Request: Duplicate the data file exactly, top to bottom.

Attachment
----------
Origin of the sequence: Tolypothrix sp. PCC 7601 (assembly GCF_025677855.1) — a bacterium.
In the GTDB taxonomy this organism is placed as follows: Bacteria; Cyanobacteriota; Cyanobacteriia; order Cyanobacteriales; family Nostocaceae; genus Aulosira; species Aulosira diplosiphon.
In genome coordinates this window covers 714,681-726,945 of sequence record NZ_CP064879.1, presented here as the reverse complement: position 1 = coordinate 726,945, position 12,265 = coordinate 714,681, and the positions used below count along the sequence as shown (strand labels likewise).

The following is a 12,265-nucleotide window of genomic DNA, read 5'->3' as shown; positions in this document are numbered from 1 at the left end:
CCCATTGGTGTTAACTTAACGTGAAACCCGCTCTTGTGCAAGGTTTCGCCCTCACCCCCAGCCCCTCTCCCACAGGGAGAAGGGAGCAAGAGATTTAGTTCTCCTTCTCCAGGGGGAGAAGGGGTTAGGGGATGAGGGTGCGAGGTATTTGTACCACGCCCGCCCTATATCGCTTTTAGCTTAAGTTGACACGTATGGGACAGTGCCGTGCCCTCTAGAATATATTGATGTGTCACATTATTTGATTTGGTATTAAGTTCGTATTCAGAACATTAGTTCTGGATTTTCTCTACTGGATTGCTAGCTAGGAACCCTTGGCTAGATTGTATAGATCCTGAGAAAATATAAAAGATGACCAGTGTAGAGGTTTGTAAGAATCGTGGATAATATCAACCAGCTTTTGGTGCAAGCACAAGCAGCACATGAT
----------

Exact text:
Origin of the sequence: Tolypothrix sp. PCC 7601 (assembly GCF_025677855.1) — a bacterium.
In the GTDB taxonomy this organism is placed as follows: Bacteria; Cyanobacteriota; Cyanobacteriia; order Cyanobacteriales; family Nostocaceae; genus Aulosira; species Aulosira diplosiphon.
In genome coordinates this window covers 714,681-726,945 of sequence record NZ_CP064879.1, presented here as the reverse complement: position 1 = coordinate 726,945, position 12,265 = coordinate 714,681, and the positions used below count along the sequence as shown (strand labels likewise).

The following is a 12,265-nucleotide window of genomic DNA, read 5'->3' as shown; positions in this document are numbered from 1 at the left end:
CCCATTGGTGTTAACTTAACGTGAAACCCGCTCTTGTGCAAGGTTTCGCCCTCACCCCCAGCCCCTCTCCCACAGGGAGAAGGGAGCAAGAGATTTAGTTCTCCTTCTCCAGGGGGAGAAGGGGTTAGGGGATGAGGGTGCGAGGTATTTGTACCACGCCCGCCCTATATCGCTTTTAGCTTAAGTTGACACGTATGGGACAGTGCCGTGCCCTCTAGAATATATTGATGTGTCACATTATTTGATTTGGTATTAAGTTCGTATTCAGAACATTAGTTCTGGATTTTCTCTACTGGATTGCTAGCTAGGAACCCTTGGCTAGATTGTATAGATCCTGAGAAAATATAAAAGATGACCAGTGTAGAGGTTTGTAAGAATCGTGGATAATATCAACCAGCTTTTGGTGCAAGCACAAGCAGCACATGAT